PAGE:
Tuesday, June 26, 2012

What is a Republican?

I suppose this is an unsophisticated question.  After all, we all know country club Republicans and we know what they think about most things: They are rich and want to stay that way and want to pass all they have on to their children. But then there are the Joe Sixpack Republicans who drive trucks or maybe they own a gas station/garage or maybe they put on siding or do HVAC.  These people are more interesting. These are people who have not made enough money to join a country club and never will, but what are they thinking?

Well, for one thing they think "government" is essentially just another incarnation of the vice principle in charge of discipline they hated in high school. They may like their friend, the cop, but in general they don't like police. They certainly do not like the IRS or the federal government, although they love the Armed Forces and they cross their hearts and take off their hats when the national anthem is played at ball games. They own guns, or at least they like shooting them at gun ranges and it makes them feel as powerful as any black man who might happen to be President. They may harbor the dream of someday moving to Idaho and living off the grid, where no government can find them.  On the other hand, they love the idea of government agents stopping a car of Hispanic looking men and demanding "their papers" and dragging off these criminal invaders to some jail for the crime of   wanting to pick crops or build homes or bus dishes for minimum wages.

They agree with Ron Paul that Social Security and Medicare are unconstitutional, although they make no provision for their own retirement or health insurance and their parents are dependent on both federal programs and if their parents didn't have these programs, then their parents would become dependent on them.

They hate the idea they are not lone gunslingers riding across the endless grassy plains, dependent on no one. They live in fact in a technicolor fantasy world which is deeply contradictory in its beliefs and unconnected to reality.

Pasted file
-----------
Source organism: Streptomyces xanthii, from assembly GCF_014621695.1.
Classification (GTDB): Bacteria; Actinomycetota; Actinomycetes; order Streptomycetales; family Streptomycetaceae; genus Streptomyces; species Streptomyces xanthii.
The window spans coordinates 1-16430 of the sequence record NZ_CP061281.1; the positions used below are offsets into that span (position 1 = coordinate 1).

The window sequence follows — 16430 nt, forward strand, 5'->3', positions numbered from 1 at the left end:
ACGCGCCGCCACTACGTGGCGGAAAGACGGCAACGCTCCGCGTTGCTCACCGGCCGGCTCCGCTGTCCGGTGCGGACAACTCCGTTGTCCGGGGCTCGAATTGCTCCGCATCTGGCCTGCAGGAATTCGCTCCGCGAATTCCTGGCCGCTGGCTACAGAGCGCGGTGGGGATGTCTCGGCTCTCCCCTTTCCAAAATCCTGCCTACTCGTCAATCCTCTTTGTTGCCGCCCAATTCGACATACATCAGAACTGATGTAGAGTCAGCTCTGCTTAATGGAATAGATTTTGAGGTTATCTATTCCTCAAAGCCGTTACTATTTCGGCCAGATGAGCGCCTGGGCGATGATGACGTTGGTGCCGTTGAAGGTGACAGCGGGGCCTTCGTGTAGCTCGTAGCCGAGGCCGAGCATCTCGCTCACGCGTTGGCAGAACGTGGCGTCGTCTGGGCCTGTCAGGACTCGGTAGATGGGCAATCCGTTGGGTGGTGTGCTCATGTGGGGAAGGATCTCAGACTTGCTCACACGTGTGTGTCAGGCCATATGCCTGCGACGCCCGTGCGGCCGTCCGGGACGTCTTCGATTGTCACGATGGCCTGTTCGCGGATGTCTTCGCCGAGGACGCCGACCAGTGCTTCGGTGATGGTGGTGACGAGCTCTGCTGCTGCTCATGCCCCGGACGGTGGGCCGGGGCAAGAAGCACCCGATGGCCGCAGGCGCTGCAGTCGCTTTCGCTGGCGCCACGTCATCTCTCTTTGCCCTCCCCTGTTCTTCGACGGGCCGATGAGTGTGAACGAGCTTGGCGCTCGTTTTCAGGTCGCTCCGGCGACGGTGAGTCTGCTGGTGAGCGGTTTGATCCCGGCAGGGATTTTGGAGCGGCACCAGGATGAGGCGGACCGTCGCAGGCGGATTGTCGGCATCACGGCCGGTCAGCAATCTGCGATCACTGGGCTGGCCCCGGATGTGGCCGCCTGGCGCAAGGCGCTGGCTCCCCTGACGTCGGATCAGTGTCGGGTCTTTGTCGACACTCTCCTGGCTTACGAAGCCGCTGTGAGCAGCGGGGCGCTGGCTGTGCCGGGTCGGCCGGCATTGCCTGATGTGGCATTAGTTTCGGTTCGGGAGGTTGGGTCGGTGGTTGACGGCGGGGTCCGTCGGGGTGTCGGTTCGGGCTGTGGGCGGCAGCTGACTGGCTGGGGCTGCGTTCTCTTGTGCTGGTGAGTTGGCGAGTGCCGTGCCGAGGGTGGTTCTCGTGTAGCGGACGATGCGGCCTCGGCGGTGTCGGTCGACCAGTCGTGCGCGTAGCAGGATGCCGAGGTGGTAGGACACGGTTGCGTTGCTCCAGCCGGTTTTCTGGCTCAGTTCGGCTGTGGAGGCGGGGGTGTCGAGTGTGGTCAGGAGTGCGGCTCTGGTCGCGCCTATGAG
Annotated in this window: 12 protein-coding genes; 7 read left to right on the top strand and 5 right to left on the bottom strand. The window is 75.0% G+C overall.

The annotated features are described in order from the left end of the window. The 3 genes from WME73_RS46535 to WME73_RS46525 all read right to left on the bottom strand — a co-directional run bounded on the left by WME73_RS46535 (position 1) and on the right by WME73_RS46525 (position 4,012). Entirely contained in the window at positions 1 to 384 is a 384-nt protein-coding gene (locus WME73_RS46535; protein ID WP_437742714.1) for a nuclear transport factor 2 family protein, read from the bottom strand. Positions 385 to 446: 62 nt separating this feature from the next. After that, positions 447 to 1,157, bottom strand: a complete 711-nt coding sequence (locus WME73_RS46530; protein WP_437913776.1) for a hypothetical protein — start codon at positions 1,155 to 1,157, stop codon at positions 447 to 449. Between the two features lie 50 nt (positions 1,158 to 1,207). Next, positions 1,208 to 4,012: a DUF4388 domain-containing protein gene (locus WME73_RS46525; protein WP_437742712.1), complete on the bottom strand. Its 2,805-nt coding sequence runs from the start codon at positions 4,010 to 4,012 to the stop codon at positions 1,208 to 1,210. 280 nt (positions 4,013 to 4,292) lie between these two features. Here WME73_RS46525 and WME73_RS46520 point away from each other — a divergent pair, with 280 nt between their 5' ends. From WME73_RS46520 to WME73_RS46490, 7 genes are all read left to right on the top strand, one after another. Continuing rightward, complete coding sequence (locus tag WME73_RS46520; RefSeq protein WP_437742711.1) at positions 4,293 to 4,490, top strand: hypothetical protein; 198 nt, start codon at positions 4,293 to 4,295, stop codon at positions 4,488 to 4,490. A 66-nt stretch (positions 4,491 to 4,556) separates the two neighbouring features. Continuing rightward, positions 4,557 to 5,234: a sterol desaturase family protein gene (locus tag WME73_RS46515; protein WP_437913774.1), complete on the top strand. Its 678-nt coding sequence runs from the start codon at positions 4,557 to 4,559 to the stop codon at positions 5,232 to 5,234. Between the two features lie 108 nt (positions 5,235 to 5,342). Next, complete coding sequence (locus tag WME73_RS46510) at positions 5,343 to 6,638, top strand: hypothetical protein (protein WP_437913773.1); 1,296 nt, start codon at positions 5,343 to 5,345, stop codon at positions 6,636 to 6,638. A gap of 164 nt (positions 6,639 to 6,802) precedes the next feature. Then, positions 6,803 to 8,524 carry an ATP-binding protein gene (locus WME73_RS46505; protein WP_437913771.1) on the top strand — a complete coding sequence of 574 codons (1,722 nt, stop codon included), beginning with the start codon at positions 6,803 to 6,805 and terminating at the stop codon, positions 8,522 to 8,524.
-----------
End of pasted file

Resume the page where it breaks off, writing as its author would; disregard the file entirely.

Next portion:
But they like it. 

Monday, June 25, 2012


Mitch McConnell is a name few of my neighbors here in New Hampshire know.  They know the names of the Boston Red Sox players, but that's about as far from New Hampshire as many of them extend their interests.

Mitch McConnell is a Washington creature. Voters from Kentucky send him to the Senate because he's Southern slick. He can stab you in the back and you think he's just patting you on the back. 

One thing about Mitch though, he occasionally is disarmingly honest: When speaking of some legislation designed to pump federal government money back into the economy, to stimulate, resuscitate and invest he examined the proposal and concluded it might just actually be good for the economy and balked. If he allowed this bill to get through the Senate the economy might recover and he said, "Why would I want to help elect Obama to another term? My first priority is defeating him."

So there you have it, put about as plainly as you will ever get from anyone in Washington. The Republican leadership frankly acknowledges they perceive their job to make the citizens of this country so miserable they will blame the President and throw him out.

Implicit in all this is the conviction the voters are stupid enough to not realize or to not care if they do realize the responsibility for the failure in the "Obama economy" lies with the Republican party and it's refusal to act for the benefit of the country.